Prairie Fire by E.K. Johnston, 304 pages, read by Angie, on 04/12/2015

Prairie Fire is the second and final book in the Story of Owen. It picks up a few months after the first book. Siobhan, Owen and Sadie are joining the Oil Watch as planned despite the terrible events they experienced. Owen and Sadie are dragon slayers and Siobhan has joined as Owen’s bard. She is determined to tell his story despite the fact that her hands no longer work as they did before. She can no longer play musical instruments or compose music, but that doesn’t mean she doesn’t still hear the song around her.

The Oil Watch is not like they expected. Owen and Siobhan angered the Canadian government with their heroics on Manitoulin even though it endeared them to the people. So not everyone is a fan when they arrive at base. There are a lot of politics at play as the conservative government tries to suppress the new style of dragon slaying Owen is advocating. Despite the opposition they settle in to training and their first posting. They meet a lot of other dragon slayers and support staff and learn more about dragon slayer.

Dragon slaying is not for the faint of heart nor the weak of stomach. It is hard work battling giant lizards who breath fire and acid. It is also extremely dangers as our heroes find out.

This is one of those books that when you finish you are crying horribly and throwing the book across the room. Of course, you immediately go lovingly pick it up and flip back through the story to see what you missed. When I started the book I thought it wasn’t nearly as exciting or interesting as the first one. The action is a bit slower as our heroes are going through basic training and their first posting. But that all changes during the final chapters and you are left wondering what the heck just happened to your world.

This is one of the best series I have read in a long while. The thought and detail that went into the world-building is amazing. I would actually like for E.K. Johnston to write a history of the this world as her next book. I was always fascinated by the little snippets of alternative history she provides about this world and Canada in particular. I wouldn’t even mind more books about the dragon slayers of this story just anything to stay in this world.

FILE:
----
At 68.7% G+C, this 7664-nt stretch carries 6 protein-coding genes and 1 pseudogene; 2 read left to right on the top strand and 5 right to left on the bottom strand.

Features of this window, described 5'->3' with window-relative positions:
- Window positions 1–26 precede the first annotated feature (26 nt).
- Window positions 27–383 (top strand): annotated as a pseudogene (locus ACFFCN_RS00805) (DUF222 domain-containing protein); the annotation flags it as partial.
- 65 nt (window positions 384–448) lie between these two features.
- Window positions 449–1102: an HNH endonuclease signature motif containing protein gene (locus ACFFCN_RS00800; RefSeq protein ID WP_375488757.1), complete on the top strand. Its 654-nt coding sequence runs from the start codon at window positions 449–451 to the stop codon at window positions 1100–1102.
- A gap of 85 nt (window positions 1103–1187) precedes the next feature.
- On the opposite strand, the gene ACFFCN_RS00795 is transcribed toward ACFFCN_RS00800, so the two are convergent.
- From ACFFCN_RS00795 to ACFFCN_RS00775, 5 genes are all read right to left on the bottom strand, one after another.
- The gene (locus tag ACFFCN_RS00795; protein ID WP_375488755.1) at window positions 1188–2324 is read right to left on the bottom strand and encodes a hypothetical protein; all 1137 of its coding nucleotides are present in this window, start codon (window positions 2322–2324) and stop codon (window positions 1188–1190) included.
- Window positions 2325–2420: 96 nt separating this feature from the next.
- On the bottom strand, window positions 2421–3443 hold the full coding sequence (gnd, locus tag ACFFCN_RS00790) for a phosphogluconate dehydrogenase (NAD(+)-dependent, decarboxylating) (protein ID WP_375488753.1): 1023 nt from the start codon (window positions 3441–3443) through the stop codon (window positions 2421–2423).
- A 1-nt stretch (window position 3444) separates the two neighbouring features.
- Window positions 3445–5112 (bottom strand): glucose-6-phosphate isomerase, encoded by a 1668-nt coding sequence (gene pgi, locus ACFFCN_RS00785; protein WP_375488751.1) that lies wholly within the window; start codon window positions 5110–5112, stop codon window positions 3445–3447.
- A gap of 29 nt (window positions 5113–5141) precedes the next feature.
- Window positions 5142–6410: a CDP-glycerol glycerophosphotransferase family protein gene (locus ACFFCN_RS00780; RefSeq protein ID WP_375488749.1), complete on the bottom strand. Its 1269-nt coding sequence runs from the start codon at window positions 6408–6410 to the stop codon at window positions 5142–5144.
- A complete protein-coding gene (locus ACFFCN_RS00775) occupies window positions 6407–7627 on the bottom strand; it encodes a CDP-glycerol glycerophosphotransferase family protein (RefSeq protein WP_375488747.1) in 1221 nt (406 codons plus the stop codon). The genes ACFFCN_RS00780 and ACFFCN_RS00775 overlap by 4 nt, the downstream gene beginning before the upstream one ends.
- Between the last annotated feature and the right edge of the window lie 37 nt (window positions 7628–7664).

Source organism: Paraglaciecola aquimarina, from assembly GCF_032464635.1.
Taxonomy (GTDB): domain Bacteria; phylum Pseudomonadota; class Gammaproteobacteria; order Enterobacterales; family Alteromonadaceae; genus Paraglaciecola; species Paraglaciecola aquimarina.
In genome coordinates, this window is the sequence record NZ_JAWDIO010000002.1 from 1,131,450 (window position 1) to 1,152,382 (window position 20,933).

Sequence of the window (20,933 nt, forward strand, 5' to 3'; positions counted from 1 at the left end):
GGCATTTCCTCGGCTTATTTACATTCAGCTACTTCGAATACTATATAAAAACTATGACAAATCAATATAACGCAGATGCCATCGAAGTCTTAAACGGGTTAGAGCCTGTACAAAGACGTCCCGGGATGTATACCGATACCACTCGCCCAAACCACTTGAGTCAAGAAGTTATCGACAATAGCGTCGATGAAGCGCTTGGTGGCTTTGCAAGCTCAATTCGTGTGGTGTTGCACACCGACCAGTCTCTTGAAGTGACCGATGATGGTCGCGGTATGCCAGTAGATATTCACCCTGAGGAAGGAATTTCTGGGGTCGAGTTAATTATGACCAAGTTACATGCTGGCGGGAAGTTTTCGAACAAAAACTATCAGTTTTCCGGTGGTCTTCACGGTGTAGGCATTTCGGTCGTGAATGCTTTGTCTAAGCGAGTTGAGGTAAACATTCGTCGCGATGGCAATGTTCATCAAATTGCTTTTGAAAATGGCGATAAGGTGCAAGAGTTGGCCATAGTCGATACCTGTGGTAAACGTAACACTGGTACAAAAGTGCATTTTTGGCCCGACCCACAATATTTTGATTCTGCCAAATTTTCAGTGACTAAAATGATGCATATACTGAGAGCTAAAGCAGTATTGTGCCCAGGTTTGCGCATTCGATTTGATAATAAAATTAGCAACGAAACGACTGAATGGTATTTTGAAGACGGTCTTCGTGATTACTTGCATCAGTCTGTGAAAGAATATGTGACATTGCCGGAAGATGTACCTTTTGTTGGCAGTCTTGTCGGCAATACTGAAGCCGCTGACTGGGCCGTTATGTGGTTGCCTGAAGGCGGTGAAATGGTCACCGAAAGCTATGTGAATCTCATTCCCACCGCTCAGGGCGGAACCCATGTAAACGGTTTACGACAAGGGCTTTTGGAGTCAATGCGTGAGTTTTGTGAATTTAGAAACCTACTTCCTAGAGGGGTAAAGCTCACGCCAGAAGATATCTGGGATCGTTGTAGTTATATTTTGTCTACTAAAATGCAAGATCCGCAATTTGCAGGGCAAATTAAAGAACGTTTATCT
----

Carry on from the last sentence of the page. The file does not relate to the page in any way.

11. April 2015 · Comments Off · Categories: Angie, Children's Books, Fairy Tales and Folklore, Fantasy, Fiction

The Boy Who Lost Fairyland by Catherynne M. Valente, 256 pages, read by Angie, on 04/11/2015

The fourth book in the Fairyland saga takes us away from September and Saturday and introduces a new character to love. Hawthorn is a troll baby who loves being a troll till one day when the Red Wind decides he is going to the human world as a changeling. Hawthorn becomes Thomas and looks human, but never really fits in to the human world. There are too many confusing rules to remember like “smiling is very complicated. Scowling works better but you are not allowed to do it except in private” and “I will understand everything when I am Grown-Up. A Grown-Up is a Person Taller Than Me” and “if something is good, it is off-limits”. Thomas keeps a list of the rules in Inspector Balloon, his notebook, but they don’t always help him navigate the human world. They do help when he starts school and introduces the kids in his class to Inspector Balloon though. He particularly likes Tamburlaine, a girl who doesn’t seem to fit in either. Together they figure out that they are changelings and can do magic, which ends up transporting them back to Fairyland and all kinds of mischief.

Things I learned:

“A Changeling is rough and wild, vaguely unhinged, a bit of ariddle, a bit of an explosive, and altogether maniacal when its fur is stroked the wrong way, which is always!”

“A choice is like a jigsaw puzzle. Your worries are the corner pieces, and your hopes are the edge pieces, and you are the middle pieces, all funny-shaped and stubborn. But the picture, the picture was there all along, just waiting for you to get on with it.”

“If you trample upon the rules you may be ticketed, or executed or elected to high office and given a splendid parade.”

“All children are required to attend School, which is like a party to which everyone forgot to bring punch, or hats, or fiddles, and none of the games have good prizes.”

I adore these books. I think Valente might be one of the most creative authors out there. Her way with words reminds me of Terry Pratchett in a way. A reader could spend a lot of time just pouring over her words and phrases. There is something magical and mystical and funny and ironic about the way she writes. I love all her books and will probably read everything she writes.